- Director, Experimental Therapeutics Ludwig Center for Cancer Genetics and Therapeutics at Johns Hopkins
- Associate Professor of Oncology
Molecular Genetic Analysis of Colorectal Cancer; Targeted Cancer Therapy
Hypoxia, a consequence of tumor cells outgrowing their blood supply, and subsequent angiogenesis are two of the hallmarks of rapidly growing solid tumors. Dr. Zhou's laboratory has been exploiting these unique pathological features for developing novel therapeutic approaches.
The hypoxic tumor compartment poses challenges for both chemo and radiation therapies as hypoxia diminishes the therapeutic effects of chemotherapeutic agents and radiation. Conversely, this tumor compartment, hypoxic and immune-privileged, provides a unique niche for anaerobic bacteria to grow. C. novyi-NT is an attenuated strain of the anaerobic bacterium Clostridium novyi. When injected intravenously, C. novyi-NT spores are not toxic to healthy animals but can selectively germinate within and colonize tumors, resulting in massive necrosis and tumor regression. In addition to direct tumor destruction by bacterial growth, the C. novyi-NT infection elicits a potent host antitumor immune response leading to long-term cures. C. novyi-NT is considered a promising anticancer agent not only for its inherent anticancer properties, but also for its capacity to enhance other cancer therapies and to serve as a tumor-specific gene therapy vector. Dr. Zhou's laboratory has combined C. novyi-NT spores with chemotherapeutic drugs, liposomal formulation of chemotherapeutic drugs, and radiation for the treatment of several experimental tumor models. The combination therapies showed marked improvement in efficacy over the therapies using individual agents. Dr. Zhou's group is currently generating engineered C. novyi-NT strains that are more potent and less toxic in several experimental tumor models.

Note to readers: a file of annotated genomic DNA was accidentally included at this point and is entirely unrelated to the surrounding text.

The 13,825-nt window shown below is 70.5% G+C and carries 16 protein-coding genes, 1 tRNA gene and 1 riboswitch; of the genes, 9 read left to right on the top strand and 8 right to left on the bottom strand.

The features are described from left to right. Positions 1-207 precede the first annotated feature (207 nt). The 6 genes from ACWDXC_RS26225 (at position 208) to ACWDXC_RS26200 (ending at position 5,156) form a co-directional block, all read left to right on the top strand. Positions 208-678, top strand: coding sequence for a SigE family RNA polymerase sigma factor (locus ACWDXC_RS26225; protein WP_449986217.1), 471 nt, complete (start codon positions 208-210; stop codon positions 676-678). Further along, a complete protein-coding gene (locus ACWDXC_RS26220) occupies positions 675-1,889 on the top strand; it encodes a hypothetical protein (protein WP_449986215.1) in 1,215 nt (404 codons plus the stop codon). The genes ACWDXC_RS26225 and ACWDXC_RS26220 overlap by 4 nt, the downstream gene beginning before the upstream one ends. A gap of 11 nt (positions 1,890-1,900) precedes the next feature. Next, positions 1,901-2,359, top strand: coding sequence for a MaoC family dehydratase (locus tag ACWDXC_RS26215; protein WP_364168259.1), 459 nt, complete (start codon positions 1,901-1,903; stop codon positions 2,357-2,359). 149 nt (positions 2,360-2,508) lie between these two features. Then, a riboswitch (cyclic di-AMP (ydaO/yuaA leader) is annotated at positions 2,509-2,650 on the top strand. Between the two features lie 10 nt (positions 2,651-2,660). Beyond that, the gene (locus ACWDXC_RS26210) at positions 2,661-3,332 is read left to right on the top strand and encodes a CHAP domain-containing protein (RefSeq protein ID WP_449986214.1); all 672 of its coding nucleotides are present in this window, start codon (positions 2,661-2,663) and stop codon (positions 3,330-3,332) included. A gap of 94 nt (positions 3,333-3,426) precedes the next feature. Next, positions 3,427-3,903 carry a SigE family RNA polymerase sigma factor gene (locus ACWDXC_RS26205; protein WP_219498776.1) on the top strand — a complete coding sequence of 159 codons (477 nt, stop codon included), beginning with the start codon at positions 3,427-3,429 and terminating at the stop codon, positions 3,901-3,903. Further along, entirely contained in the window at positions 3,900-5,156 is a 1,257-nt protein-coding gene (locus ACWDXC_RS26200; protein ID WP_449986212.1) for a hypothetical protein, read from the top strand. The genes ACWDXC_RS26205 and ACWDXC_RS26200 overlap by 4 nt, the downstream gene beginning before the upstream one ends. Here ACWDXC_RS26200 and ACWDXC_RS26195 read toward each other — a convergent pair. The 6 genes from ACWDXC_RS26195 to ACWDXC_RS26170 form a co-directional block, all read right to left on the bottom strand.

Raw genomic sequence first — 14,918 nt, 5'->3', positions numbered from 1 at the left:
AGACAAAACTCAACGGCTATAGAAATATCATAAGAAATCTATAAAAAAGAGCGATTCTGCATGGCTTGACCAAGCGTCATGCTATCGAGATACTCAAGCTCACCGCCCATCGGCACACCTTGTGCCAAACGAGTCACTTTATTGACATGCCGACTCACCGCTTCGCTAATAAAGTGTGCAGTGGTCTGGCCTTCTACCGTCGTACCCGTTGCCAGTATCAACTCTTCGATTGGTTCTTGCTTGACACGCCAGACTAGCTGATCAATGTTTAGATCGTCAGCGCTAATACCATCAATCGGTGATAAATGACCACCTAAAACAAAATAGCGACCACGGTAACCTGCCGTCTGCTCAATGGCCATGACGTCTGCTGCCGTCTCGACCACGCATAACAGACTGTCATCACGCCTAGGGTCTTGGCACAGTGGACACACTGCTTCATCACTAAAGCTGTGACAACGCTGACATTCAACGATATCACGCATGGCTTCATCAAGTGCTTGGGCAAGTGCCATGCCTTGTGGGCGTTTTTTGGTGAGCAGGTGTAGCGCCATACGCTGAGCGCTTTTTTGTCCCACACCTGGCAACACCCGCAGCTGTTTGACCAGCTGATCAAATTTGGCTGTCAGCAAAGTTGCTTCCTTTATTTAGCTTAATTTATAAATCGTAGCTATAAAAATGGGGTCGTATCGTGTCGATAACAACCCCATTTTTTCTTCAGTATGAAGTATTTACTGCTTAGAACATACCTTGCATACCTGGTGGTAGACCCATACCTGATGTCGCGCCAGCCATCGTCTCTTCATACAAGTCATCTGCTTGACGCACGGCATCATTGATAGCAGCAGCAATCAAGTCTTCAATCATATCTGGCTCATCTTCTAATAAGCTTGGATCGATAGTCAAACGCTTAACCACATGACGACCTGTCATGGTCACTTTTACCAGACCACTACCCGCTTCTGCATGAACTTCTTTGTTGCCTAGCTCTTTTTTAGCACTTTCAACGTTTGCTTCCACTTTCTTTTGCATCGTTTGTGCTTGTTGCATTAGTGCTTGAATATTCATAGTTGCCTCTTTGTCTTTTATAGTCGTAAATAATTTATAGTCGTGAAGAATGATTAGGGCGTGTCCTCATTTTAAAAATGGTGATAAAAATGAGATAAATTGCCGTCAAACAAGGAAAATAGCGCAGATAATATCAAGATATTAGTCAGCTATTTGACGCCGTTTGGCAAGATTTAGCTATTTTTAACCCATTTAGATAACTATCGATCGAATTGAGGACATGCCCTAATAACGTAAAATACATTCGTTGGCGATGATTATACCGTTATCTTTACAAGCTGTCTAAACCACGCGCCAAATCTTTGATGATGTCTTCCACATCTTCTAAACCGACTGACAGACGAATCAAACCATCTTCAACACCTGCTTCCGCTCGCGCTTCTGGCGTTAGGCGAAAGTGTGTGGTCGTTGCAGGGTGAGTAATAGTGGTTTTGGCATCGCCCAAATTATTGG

In response to the increased demands for nutrients and oxygen, solid tumors establish their own vascular networks that are both structurally and physiologically different from the vasculature in normal tissues. These differences form the basis for a therapeutic approach Dr. Zhou's laboratory has been developing. Both biologic and chemical agents capable of inducing vascular responses akin to those observed in inflammatory processes enhance the selective accumulation of nanoparticles in tumors. For example, the proinflammatory cytokine TNF-alpha is able to increase the tumor to blood ratio of sterically stabilized liposomes by more than 20-fold compared to the liposomes alone. Consequently, the vascular-active agents dramatically improve the therapeutic effect of liposomes containing radioactive isotopes or chemotherapeutic agents. Dr. Zhou's group is investigating a variety of vascular-active agents for their ability to augment selective tumor accumulation of nanoparticles.